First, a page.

“We are very proud to have received this award,” said Tanya Tyler, human resources manager for Epiroc Drilling Solutions, who accepted the award alongside Karine Dubois, vice president Human Resources for Epiroc. “Epiroc Drilling Solutions strives to be a company that values the knowledge and development of our employees. Partnering with the Garland Campus for training has been invaluable to us as an organization and in our efforts to have the best trained workforce around!”
Epiroc Drilling Solutions received this award for its participation in a Richland College Garland Campus Skills Development Fund grant. The company providing training to 108 Epiroc employees, including 79 new employees, which far exceeded grant projections. Epiroc received classes in electrical basics and troubleshooting, forklift certification, MSSC certification, 5S, root cause analysis, lean six sigma, project management, CPR and leadership training.
“Garland Campus has been a great partner for us when it comes to training our employees,” added Tyler. “Not only through the state grant, but also in scheduling classes onsite at our facility or at Richland’s main campus whenever we need them, which has been incredibly helpful in training our employees. The Richland employees we work with, like Ric Guerrero, are very flexible and responsive to our needs as an organization.”
General Dynamics Ordinance and Tactical Systems participated in grant training in 2017-18 and used Richland College Garland Campus for contract training in arc flash, train the trainer, coaching millennials and geometric dimensioning and tolerancing. In addition, General Dynamics is the first DCMA company to participate in a registered DOL apprenticeship program in manufacturing, a project for which Garland Campus is providing technical training. Craig Conner accepted the award on behalf of General Dynamics during the ceremony.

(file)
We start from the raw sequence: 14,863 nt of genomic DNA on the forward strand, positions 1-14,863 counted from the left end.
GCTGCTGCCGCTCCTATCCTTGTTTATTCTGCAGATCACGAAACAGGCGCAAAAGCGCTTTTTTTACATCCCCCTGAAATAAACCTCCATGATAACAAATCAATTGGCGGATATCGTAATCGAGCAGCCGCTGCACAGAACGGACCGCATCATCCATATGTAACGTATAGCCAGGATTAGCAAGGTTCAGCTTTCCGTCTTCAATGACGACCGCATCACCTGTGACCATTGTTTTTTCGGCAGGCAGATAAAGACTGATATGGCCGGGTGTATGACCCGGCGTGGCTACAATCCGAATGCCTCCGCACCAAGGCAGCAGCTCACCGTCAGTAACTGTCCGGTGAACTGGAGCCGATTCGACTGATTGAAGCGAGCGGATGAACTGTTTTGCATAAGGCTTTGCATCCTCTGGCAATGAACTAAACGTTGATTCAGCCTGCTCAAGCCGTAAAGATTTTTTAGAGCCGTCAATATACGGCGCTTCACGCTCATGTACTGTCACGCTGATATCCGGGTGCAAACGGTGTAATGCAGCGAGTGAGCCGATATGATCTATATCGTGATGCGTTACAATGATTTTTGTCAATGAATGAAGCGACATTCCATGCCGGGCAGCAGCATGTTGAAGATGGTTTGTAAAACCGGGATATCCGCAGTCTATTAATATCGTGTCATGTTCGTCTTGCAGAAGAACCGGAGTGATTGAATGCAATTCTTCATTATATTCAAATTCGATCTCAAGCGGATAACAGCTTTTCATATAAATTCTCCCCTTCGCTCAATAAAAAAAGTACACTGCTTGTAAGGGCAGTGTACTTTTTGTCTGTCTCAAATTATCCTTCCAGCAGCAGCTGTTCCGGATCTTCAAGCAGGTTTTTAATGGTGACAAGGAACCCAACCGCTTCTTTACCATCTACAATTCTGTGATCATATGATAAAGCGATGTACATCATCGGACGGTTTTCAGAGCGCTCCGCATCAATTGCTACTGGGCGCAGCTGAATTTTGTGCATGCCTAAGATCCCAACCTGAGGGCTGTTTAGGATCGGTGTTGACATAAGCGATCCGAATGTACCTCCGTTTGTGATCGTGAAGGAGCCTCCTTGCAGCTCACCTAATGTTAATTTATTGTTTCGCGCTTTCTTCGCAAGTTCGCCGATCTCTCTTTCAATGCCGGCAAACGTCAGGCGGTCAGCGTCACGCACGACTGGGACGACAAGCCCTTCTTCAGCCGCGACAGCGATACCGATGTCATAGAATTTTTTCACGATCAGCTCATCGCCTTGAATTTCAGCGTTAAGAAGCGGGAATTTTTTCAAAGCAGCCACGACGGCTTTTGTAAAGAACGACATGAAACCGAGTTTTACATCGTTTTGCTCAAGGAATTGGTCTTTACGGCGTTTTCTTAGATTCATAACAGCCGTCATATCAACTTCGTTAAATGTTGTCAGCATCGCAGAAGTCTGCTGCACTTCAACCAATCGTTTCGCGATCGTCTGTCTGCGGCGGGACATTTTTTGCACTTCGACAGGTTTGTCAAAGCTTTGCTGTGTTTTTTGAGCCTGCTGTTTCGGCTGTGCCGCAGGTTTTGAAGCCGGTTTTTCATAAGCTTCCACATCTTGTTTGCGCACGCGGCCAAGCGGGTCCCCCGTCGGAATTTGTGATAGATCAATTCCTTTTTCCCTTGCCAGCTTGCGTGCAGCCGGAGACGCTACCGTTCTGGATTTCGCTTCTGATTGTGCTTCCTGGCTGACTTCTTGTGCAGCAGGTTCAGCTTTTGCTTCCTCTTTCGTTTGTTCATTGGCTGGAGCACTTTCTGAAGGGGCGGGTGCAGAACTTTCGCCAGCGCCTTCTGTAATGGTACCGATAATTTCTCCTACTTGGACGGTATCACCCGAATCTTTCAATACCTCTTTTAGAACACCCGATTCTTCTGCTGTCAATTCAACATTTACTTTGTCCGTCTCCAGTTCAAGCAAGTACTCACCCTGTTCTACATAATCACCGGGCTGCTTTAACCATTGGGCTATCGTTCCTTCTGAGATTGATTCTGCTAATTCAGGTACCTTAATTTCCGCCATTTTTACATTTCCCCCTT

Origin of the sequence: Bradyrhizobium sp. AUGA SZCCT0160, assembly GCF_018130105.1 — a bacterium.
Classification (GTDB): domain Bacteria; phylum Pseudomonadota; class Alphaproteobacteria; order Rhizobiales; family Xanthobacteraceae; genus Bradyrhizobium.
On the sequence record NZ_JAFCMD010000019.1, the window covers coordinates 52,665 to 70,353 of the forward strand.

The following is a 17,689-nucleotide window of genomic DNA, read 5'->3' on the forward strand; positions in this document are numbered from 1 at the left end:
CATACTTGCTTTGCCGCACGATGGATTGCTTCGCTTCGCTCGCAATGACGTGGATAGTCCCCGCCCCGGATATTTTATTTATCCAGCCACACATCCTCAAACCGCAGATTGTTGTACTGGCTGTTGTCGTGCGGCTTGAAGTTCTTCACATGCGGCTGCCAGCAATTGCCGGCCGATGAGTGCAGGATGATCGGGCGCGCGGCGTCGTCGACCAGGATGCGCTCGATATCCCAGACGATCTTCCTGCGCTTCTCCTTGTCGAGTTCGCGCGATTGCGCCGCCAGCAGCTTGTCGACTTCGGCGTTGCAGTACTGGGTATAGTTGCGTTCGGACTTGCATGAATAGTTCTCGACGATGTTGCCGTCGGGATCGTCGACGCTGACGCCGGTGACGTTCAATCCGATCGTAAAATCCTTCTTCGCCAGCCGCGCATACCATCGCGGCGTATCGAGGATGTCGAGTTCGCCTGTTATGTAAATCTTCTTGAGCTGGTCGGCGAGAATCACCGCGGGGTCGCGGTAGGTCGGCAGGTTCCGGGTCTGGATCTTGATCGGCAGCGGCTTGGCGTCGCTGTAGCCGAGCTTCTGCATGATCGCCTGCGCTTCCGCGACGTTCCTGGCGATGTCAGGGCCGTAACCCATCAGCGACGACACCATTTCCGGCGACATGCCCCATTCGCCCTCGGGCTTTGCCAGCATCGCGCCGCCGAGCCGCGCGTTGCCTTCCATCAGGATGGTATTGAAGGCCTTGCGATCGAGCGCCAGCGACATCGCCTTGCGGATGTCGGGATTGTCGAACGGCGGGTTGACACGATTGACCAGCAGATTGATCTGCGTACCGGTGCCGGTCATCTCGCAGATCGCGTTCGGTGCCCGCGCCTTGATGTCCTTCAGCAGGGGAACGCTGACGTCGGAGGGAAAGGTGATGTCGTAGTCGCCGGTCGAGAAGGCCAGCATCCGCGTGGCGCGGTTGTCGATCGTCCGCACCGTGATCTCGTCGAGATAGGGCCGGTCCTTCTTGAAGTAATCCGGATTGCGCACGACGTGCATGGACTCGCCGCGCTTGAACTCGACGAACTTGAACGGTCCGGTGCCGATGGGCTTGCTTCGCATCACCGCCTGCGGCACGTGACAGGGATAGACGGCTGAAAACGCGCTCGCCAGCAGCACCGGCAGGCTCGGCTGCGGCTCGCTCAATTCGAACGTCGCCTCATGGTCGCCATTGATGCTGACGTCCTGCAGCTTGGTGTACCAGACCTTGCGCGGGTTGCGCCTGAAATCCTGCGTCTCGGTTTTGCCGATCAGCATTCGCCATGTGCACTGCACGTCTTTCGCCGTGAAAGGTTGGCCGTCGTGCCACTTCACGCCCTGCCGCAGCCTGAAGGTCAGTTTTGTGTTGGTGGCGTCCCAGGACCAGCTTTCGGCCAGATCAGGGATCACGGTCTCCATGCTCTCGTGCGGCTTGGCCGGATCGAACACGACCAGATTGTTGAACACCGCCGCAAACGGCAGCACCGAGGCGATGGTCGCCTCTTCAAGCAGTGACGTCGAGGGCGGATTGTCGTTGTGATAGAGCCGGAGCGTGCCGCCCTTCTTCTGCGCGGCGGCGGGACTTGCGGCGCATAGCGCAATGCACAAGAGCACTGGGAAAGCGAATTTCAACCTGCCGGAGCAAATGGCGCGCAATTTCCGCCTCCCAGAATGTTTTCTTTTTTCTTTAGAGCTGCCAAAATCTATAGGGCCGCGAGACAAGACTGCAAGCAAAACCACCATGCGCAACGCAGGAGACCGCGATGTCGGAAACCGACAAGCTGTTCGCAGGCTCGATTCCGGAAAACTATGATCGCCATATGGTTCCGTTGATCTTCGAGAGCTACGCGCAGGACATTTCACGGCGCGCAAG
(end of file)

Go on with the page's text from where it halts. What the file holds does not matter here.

The Partnership Awards have been held since 2012. Previous winners include:
- 2012: Hatco, DCMA; and Dallas County, Community
- 2013: Micropac, DCMA; and Plastipak Packaging, Community
- 2014: Interceramic, DCMA; and Perot Museum, Community
- 2015: Unity Manufacturing, DCMA (more than 100 employees); Atlas Copco, DCMA (fewer than 100 employees); and City of Garland, Community
- 2016: Micropac, DCMA; General Dynamics, DCMA; and City of Garland, Community
- 2017: Sanden-Vendo, DCMA; DAP, Community; and Data-Matique, Community
- 2018: Mapei, DCMA; and Aloe Vera, Community
In addition to these awards, Kelley, who was last year’s Leadership Garland Distinguished Leader Award recipient, presented this year’s Distinguished Leader Award to Garland Fire Marshall Mike Van Buskirk.